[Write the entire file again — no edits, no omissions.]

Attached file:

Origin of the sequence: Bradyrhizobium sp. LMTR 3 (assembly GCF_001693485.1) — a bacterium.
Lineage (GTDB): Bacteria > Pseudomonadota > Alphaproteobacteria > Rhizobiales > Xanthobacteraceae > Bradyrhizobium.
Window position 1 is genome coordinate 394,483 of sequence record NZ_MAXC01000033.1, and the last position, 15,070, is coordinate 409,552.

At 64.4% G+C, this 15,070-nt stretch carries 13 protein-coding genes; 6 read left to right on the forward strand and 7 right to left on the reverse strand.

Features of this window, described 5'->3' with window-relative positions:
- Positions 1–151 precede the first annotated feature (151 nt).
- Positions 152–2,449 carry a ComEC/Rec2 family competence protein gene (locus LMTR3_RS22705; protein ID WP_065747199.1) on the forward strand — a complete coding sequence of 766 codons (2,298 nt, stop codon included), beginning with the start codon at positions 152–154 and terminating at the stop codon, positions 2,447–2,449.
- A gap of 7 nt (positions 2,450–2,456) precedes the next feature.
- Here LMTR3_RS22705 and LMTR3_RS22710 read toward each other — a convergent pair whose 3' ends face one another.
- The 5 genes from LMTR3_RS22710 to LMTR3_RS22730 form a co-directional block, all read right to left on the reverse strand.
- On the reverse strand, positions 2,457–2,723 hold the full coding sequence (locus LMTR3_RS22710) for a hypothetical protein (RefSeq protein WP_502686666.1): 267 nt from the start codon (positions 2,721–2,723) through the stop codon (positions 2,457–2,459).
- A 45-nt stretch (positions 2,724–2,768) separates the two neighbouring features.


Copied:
Origin of the sequence: Bradyrhizobium sp. LMTR 3 (assembly GCF_001693485.1) — a bacterium.
Lineage (GTDB): Bacteria > Pseudomonadota > Alphaproteobacteria > Rhizobiales > Xanthobacteraceae > Bradyrhizobium.
Window position 1 is genome coordinate 394,483 of sequence record NZ_MAXC01000033.1, and the last position, 15,070, is coordinate 409,552.

At 64.4% G+C, this 15,070-nt stretch carries 13 protein-coding genes; 6 read left to right on the forward strand and 7 right to left on the reverse strand.

Features of this window, described 5'->3' with window-relative positions:
- Positions 1–151 precede the first annotated feature (151 nt).
- Positions 152–2,449 carry a ComEC/Rec2 family competence protein gene (locus LMTR3_RS22705; protein ID WP_065747199.1) on the forward strand — a complete coding sequence of 766 codons (2,298 nt, stop codon included), beginning with the start codon at positions 152–154 and terminating at the stop codon, positions 2,447–2,449.
- A gap of 7 nt (positions 2,450–2,456) precedes the next feature.
- Here LMTR3_RS22705 and LMTR3_RS22710 read toward each other — a convergent pair whose 3' ends face one another.
- The 5 genes from LMTR3_RS22710 to LMTR3_RS22730 form a co-directional block, all read right to left on the reverse strand.
- On the reverse strand, positions 2,457–2,723 hold the full coding sequence (locus LMTR3_RS22710) for a hypothetical protein (RefSeq protein WP_502686666.1): 267 nt from the start codon (positions 2,721–2,723) through the stop codon (positions 2,457–2,459).
- A 45-nt stretch (positions 2,724–2,768) separates the two neighbouring features.